• 1500 - 7500 non-melanoma skin cancers within tattoos
    &
  • 99 - 330 melanoma’s within tattoos

Over a 40 year period this could equate to a total of between 63,960 - 313,200 expected skin cancers of all types within tattoos on a random distribution basis.


NB. These estimates completely disregard any potential relationship with causation.


Additional Influencing Factors: The age of the patient with skin cancer vs. the age of consent for tattooing (cancer in minors) and the location of tattooing vs. higher risk skin regions with higher levels of UVR exposure (tattoos may not be equally represented in high UVR exposure anatomical locations) these factors would obviously affect the probability of a cancer appearing within a tattoo on a random basis.

However even if our estimates were erroneous by a factor of 100 the expected number of cancer-in-tattoo cases would still be dramatically different to the 50 case reports within the medical literature over a 40 year period.


Discussion

When comparing the number of reported cases in the medical literature of cancers-in-tattoos relative to what might actually be expected based upon prevalence of tattooing, TSA/BSA percentages and actual skin cancer statistics; the case report statistics are grossly anomalous, the question is why?


Under Reporting: Medical practitioners submit patient case reports to the medical journals for publication if they believe that the cases are interesting or significant enough to be of importance to their colleagues. If the general assumption is that an association between skin cancer and pre-existing tattoos are purely coincidental then this may be a disincentive to submit the case and a disincentive for the journal to accept the case for publication. Several practitioners have informed us that they are aware of cases of cancer-in-tattoos that have not been submitted for publication therefore under reporting may be a significant factor.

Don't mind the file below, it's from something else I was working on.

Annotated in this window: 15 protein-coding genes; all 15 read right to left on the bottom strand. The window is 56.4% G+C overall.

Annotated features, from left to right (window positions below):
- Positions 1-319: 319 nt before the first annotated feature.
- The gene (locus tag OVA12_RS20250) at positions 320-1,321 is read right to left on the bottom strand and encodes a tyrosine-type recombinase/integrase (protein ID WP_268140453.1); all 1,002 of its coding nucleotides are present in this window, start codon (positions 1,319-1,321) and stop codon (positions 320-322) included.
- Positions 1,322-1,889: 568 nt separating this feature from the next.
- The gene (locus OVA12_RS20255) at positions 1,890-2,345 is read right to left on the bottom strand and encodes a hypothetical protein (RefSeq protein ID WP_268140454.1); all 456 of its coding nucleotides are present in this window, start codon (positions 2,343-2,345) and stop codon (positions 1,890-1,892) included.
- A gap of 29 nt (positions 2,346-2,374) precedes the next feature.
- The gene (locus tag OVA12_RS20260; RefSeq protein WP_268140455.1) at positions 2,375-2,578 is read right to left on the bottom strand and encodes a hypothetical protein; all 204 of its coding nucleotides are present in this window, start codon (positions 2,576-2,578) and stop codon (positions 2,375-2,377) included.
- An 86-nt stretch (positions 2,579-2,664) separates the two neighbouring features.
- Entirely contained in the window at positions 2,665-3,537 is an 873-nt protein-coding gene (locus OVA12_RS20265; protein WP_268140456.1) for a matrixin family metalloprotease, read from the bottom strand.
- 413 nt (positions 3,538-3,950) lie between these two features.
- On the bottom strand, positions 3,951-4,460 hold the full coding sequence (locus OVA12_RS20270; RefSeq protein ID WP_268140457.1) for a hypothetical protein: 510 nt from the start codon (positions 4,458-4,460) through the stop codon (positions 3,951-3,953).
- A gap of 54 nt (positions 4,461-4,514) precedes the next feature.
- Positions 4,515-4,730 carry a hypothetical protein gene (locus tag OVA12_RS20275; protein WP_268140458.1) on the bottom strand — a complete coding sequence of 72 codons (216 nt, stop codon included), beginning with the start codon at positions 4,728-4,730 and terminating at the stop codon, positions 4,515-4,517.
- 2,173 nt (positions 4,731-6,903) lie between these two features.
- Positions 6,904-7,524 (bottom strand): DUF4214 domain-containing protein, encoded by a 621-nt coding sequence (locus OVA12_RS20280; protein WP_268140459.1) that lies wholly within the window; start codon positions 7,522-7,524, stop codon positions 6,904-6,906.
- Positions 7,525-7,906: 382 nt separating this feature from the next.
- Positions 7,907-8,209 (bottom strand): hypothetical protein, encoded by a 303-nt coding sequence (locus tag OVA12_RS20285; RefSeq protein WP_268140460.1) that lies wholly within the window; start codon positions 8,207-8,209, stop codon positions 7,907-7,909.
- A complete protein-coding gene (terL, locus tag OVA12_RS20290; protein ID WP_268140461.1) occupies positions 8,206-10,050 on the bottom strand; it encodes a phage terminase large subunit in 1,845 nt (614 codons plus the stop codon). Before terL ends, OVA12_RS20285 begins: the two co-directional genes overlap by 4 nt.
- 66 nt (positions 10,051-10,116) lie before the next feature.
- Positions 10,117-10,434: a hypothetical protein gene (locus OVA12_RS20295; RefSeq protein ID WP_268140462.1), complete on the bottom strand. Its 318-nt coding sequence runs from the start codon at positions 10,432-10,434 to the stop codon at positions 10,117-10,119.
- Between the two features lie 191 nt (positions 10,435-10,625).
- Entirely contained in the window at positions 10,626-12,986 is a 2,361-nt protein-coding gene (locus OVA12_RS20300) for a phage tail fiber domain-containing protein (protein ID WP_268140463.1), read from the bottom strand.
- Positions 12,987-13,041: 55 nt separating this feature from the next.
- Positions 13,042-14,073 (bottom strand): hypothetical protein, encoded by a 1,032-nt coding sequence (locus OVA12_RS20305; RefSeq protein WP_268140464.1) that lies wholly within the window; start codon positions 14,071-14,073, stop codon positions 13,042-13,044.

Tattoo as an Ultraviolet Filter: Lerche C.M., Serup J. et al described how mice with black tattoos had a delayed onset of squamous cell cancers when they were exposed to UVR as compared to mice without tattooing
31. Anecdotally there are also reports of owners having their horses with depigmented periorbital skin tattooed as a protective measure to help prevent sunburn, ulceration and skin cancers. A retrospective study of 26 horses that underwent periorbital tattooing was conducted by Colorado State University32, they found that only two horses developed ocular or periocular squamous cell carcinoma after undergoing tattooing. The researchers concluded that "although the results of this study suggest that tattooing may be protective against SCC and solar blepharitis, it is by no means conclusive".


Tattooing may potentially offer a protective role from the development of some skin cancers due to UVR filtering however based upon the above reports where skin cancers still occurred in tattooed animals (albeit at a lower rate) it seems unlikely that Tattoo as a UVR Filter could completely account for the anomalous case report statistics for humans.